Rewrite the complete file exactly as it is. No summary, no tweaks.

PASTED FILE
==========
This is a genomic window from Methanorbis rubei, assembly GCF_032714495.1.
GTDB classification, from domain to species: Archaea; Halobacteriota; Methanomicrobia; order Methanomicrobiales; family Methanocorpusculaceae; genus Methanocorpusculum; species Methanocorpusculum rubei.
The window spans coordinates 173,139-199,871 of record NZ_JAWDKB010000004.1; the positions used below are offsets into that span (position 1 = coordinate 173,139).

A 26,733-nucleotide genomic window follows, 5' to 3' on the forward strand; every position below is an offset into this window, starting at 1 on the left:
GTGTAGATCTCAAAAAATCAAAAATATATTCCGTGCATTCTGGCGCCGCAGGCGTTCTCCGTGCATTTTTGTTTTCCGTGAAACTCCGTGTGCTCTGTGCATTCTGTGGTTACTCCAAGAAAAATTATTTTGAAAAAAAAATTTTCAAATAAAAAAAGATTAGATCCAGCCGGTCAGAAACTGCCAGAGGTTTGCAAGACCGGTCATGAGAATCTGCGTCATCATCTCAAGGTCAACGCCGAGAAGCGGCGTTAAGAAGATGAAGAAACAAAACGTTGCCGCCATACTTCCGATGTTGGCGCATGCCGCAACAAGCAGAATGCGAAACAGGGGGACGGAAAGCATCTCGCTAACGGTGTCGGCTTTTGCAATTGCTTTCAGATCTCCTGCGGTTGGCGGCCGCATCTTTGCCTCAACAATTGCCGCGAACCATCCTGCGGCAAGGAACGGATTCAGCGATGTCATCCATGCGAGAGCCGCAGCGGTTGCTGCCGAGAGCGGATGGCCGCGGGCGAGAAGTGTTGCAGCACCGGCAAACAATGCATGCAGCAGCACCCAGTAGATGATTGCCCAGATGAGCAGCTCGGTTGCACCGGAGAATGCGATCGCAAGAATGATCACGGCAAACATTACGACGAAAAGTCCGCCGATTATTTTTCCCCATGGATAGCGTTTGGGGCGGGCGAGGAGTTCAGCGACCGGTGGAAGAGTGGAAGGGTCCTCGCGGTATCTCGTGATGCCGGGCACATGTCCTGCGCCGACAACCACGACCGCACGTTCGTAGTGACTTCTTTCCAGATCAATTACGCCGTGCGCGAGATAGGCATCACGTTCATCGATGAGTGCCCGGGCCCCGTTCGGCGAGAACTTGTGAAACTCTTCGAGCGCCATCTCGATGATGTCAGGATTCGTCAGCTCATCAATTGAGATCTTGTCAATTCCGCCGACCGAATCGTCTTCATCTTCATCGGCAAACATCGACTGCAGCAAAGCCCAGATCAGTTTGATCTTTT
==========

This is a genomic window from Methanorbis rubei, assembly GCF_032714495.1.
GTDB classification, from domain to species: Archaea; Halobacteriota; Methanomicrobia; order Methanomicrobiales; family Methanocorpusculaceae; genus Methanocorpusculum; species Methanocorpusculum rubei.
The window spans coordinates 173,139-199,871 of record NZ_JAWDKB010000004.1; the positions used below are offsets into that span (position 1 = coordinate 173,139).

A 26,733-nucleotide genomic window follows, 5' to 3' on the forward strand; every position below is an offset into this window, starting at 1 on the left:
GTGTAGATCTCAAAAAATCAAAAATATATTCCGTGCATTCTGGCGCCGCAGGCGTTCTCCGTGCATTTTTGTTTTCCGTGAAACTCCGTGTGCTCTGTGCATTCTGTGGTTACTCCAAGAAAAATTATTTTGAAAAAAAAATTTTCAAATAAAAAAAGATTAGATCCAGCCGGTCAGAAACTGCCAGAGGTTTGCAAGACCGGTCATGAGAATCTGCGTCATCATCTCAAGGTCAACGCCGAGAAGCGGCGTTAAGAAGATGAAGAAACAAAACGTTGCCGCCATACTTCCGATGTTGGCGCATGCCGCAACAAGCAGAATGCGAAACAGGGGGACGGAAAGCATCTCGCTAACGGTGTCGGCTTTTGCAATTGCTTTCAGATCTCCTGCGGTTGGCGGCCGCATCTTTGCCTCAACAATTGCCGCGAACCATCCTGCGGCAAGGAACGGATTCAGCGATGTCATCCATGCGAGAGCCGCAGCGGTTGCTGCCGAGAGCGGATGGCCGCGGGCGAGAAGTGTTGCAGCACCGGCAAACAATGCATGCAGCAGCACCCAGTAGATGATTGCCCAGATGAGCAGCTCGGTTGCACCGGAGAATGCGATCGCAAGAATGATCACGGCAAACATTACGACGAAAAGTCCGCCGATTATTTTTCCCCATGGATAGCGTTTGGGGCGGGCGAGGAGTTCAGCGACCGGTGGAAGAGTGGAAGGGTCCTCGCGGTATCTCGTGATGCCGGGCACATGTCCTGCGCCGACAACCACGACCGCACGTTCGTAGTGACTTCTTTCCAGATCAATTACGCCGTGCGCGAGATAGGCATCACGTTCATCGATGAGTGCCCGGGCCCCGTTCGGCGAGAACTTGTGAAACTCTTCGAGCGCCATCTCGATGATGTCAGGATTCGTCAGCTCATCAATTGAGATCTTGTCAATTCCGCCGACCGAATCGTCTTCATCTTCATCGGCAAACATCGACTGCAGCAAAGCCCAGATCAGTTTGATCTTTT